Finally, if invalidity were more doubtful than it is, "borderline cases are to be resolved not in favor of the regulation, but in favor of the cherished [constitutional] right." Chrestensen v. Valentine, supra, 122 F.2d at page 515. This is no time to wear away further the freedoms of conscience and mind by nicely technical or doubtful construction. Everywhere they are fighting for life. War now has added its censorships. They, with other liberties, give ground in the struggle. They can be lost in time also by steady legal erosion wearing down broad principle into thin right. Jehovah's Witnesses have had to choose between their consciences and public education for their children. In my judgment, they should not have to give up also the right to disseminate their religious views in an orderly manner on the public streets, exercise it at the whim of public officials, or be taxed for doing so without their license. I think the judgment should be reversed.

NOTES

[1] "The District of Columbia * * * proved that the appellants and each of them * * * did sell ONLY A SINGLE MAGAZINE." Appellants' brief; their emphasis.

The arresting officer testified: "* * * I went up to Richie first and handed him five cents and asked for a magazine. He asked me which one I wanted and I bought this one here, called the Watch Tower. I then walked over to Busey and did the same thing. He asked which one I wanted. I took the Consolation * * *."

The suggestion that if the officer had been unwilling to buy the magazines, and had expressed a desire to receive them as gifts, appellants might have accommodated him, is immaterial. It comes only to this, that if appellants had found no opportunity to make sales in violation of law they would have kept within the law.

[2] D.C.Code (1929), Supp. V, Tit. 20, § 1736; 47 Stat. 557. [Italics supplied.]

[3] Ibid, § 1705.

[4] Ibid, § 1701.

[5] §§ 1702 ("buildings in which moving pictures are displayed for profit or gain"), 1708, 1718 ("persons engaged in the business of manufacturing or renovating mattresses"), 1720, 1721, 1726, 1733, 1734, 1738, 1741, 1751.

[6] Cf. § 1751.

[7] Cf. District of Columbia v. Monumental Tours, Inc., 74 App.D.C. 147, 122 F.2d 195.

[8] 312 U.S. 569, 61 S. Ct. 762, 85 L. Ed. 1049, 133 A.L.R. 1396.

[9] 310 U.S. 296, 60 S. Ct. 900, 84 L. Ed. 1213, 128 A.L.R. 1352.

[10] 297 U.S. 233, 250, 56 S. Ct. 444, 449, 80 L. Ed. 660.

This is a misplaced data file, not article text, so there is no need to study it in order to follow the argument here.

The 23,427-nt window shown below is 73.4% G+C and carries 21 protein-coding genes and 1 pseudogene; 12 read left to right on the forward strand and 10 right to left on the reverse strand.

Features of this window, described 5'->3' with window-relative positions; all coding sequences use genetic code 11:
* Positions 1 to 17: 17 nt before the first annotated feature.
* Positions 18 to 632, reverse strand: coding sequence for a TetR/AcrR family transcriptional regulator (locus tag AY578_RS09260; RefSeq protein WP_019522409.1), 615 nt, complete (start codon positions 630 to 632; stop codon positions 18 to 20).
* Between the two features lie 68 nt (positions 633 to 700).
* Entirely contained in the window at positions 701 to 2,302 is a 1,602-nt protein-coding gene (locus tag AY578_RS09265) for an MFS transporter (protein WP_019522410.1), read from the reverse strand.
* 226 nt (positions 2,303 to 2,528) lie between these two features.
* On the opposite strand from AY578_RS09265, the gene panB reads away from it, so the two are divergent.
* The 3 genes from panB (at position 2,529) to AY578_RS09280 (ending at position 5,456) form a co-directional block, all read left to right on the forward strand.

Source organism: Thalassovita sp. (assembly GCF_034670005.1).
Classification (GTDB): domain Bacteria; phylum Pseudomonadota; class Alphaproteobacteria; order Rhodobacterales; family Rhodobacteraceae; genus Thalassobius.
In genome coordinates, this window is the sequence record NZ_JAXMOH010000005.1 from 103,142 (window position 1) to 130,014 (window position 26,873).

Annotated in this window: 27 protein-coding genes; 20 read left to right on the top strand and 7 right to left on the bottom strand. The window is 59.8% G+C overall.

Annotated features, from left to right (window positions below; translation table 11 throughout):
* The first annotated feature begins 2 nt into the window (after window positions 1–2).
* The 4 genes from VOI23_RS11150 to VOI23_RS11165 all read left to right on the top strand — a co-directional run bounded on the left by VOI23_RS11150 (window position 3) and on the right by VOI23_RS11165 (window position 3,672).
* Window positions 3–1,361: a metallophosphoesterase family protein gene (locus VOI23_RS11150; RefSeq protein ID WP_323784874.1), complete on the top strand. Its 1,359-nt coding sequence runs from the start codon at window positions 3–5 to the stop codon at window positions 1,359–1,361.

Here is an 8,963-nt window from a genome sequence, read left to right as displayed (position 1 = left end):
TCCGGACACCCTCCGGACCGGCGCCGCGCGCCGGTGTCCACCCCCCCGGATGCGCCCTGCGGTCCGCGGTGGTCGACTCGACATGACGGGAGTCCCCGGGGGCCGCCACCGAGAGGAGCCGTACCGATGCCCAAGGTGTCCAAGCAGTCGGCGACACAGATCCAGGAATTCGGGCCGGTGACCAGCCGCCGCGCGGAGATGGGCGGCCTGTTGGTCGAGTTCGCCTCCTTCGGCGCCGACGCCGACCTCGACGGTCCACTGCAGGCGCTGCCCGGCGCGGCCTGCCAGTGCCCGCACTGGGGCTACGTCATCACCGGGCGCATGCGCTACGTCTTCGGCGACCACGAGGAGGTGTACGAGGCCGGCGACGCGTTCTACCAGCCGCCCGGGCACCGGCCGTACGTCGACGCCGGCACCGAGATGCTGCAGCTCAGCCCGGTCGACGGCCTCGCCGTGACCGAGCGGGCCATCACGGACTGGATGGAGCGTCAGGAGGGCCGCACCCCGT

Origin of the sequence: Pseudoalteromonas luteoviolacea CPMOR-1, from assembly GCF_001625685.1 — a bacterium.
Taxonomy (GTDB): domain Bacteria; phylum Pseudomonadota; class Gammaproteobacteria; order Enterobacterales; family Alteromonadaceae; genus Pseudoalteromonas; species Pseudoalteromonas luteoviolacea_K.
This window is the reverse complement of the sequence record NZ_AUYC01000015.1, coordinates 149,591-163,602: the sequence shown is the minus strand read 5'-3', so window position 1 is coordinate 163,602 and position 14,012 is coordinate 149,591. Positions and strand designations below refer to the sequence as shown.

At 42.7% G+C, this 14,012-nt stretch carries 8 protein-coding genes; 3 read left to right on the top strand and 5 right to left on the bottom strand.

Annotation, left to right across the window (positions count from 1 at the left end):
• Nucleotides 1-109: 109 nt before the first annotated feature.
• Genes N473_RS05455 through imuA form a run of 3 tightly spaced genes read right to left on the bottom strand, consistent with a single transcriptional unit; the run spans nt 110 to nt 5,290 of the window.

[11] Holmes, J., dissenting, in Evans v. Gore, 253 U.S. 245, 265, 40 S. Ct. 550, 557, 64 L. Ed. 887, 11 A.L.R. 519.

[12] Hague v. C. I. O., 307 U.S. 496, 516, 59 S. Ct. 954, 83 L. Ed. 1423; Schneider v. State (Town of Irvington), 308 U.S. 147, 60 S. Ct. 146, 84 L. Ed. 155. Jones v. City of Opelika, Ala.App., 3 So. 2d 74, reversed, 241 Ala. 279, 3 So. 2d 76, certiorari granted, 314 U.S. 593, 62 S. Ct. 93, 86 L.Ed. ___, writ dismissed for want of a final judgment, 62 S. Ct. 630, 86 L.Ed. ___.

[13] Cf. Cox v. New Hampshire, 312 U.S. 569, 576, 61 S. Ct. 762, 85 L. Ed. 1049, 133 A.L.R. 1396; Drake v. United States ex rel. Bates, 30 App.D.C. 312, 320.

[14] §§ 1702, 1703, 1709, 1711, 1713, 1714, 1715, 1716, 1721, 1722, 1731, 1731a, 1739, 1740, 1742-1751.

[15] § 1758. Severable provisions. If any provision of this chapter is declared unconstitutional, or the applicability thereof to any person or circumstance is held invalid, the validity of the remainder of the chapter and the applicability of such provision to other persons and circumstances shall not be affected thereby.

[16] Massachusetts v. Pascone, 308 Mass. 591, 33 N.E.2d 522, certiorari denied, 314 U.S. 641, 62 S. Ct. 82, 86 L.Ed. ___; Cole v. Fort Smith, 202 Ark. 614, 151 S.W.2d 1000, certiorari granted, Bowden v. Fort Smith, 62 S. Ct. 903, 86 L.Ed. ___, Cf. City of Manchester v. Leiby, 1 Cir., 117 F.2d 661, certiorari denied 313 U.S. 562, 61 S. Ct. 838, 85 L. Ed. 1522; Hannan v. City of Haverhill, 1 Cir., 120 F.2d 87, certiorari denied, 314 U.S. 641, 62 S. Ct. 81, 86 L.Ed. ___. Contra, State of Vermont v. Greaves, 112 Vt. 222, 22 A.2d 497.

[17] § 1758; supra, note 15.

[1] D.C.Code (Supp. V, 1939) tit. 20 [D. C.Code (1940) §§ 47 2301-2350].